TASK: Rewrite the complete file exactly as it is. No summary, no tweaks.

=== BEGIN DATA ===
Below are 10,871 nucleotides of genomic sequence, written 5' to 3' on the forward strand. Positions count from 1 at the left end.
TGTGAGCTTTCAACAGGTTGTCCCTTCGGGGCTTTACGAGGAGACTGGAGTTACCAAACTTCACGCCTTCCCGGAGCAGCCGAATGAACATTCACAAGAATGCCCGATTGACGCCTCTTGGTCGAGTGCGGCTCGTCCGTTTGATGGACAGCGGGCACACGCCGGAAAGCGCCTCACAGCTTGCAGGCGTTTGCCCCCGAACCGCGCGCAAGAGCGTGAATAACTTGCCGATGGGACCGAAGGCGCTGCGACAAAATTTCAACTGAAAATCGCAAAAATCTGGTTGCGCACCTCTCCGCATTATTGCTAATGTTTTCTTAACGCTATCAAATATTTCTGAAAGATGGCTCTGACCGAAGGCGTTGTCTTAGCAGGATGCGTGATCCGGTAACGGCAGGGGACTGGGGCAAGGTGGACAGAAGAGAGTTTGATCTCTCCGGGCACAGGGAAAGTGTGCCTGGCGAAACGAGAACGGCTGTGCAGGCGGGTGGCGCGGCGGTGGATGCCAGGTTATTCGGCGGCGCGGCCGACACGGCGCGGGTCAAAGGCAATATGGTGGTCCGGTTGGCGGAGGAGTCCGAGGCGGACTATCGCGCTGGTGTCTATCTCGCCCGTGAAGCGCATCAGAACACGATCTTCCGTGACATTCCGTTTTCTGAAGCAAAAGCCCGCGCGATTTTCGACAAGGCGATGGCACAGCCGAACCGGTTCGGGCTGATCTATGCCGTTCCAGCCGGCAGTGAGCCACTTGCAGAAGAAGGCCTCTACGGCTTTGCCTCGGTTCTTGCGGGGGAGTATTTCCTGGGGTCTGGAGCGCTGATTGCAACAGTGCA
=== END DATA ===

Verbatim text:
Below are 10,871 nucleotides of genomic sequence, written 5' to 3' on the forward strand. Positions count from 1 at the left end.
TGTGAGCTTTCAACAGGTTGTCCCTTCGGGGCTTTACGAGGAGACTGGAGTTACCAAACTTCACGCCTTCCCGGAGCAGCCGAATGAACATTCACAAGAATGCCCGATTGACGCCTCTTGGTCGAGTGCGGCTCGTCCGTTTGATGGACAGCGGGCACACGCCGGAAAGCGCCTCACAGCTTGCAGGCGTTTGCCCCCGAACCGCGCGCAAGAGCGTGAATAACTTGCCGATGGGACCGAAGGCGCTGCGACAAAATTTCAACTGAAAATCGCAAAAATCTGGTTGCGCACCTCTCCGCATTATTGCTAATGTTTTCTTAACGCTATCAAATATTTCTGAAAGATGGCTCTGACCGAAGGCGTTGTCTTAGCAGGATGCGTGATCCGGTAACGGCAGGGGACTGGGGCAAGGTGGACAGAAGAGAGTTTGATCTCTCCGGGCACAGGGAAAGTGTGCCTGGCGAAACGAGAACGGCTGTGCAGGCGGGTGGCGCGGCGGTGGATGCCAGGTTATTCGGCGGCGCGGCCGACACGGCGCGGGTCAAAGGCAATATGGTGGTCCGGTTGGCGGAGGAGTCCGAGGCGGACTATCGCGCTGGTGTCTATCTCGCCCGTGAAGCGCATCAGAACACGATCTTCCGTGACATTCCGTTTTCTGAAGCAAAAGCCCGCGCGATTTTCGACAAGGCGATGGCACAGCCGAACCGGTTCGGGCTGATCTATGCCGTTCCAGCCGGCAGTGAGCCACTTGCAGAAGAAGGCCTCTACGGCTTTGCCTCGGTTCTTGCGGGGGAGTATTTCCTGGGGTCTGGAGCGCTGATTGCAACAGTGCA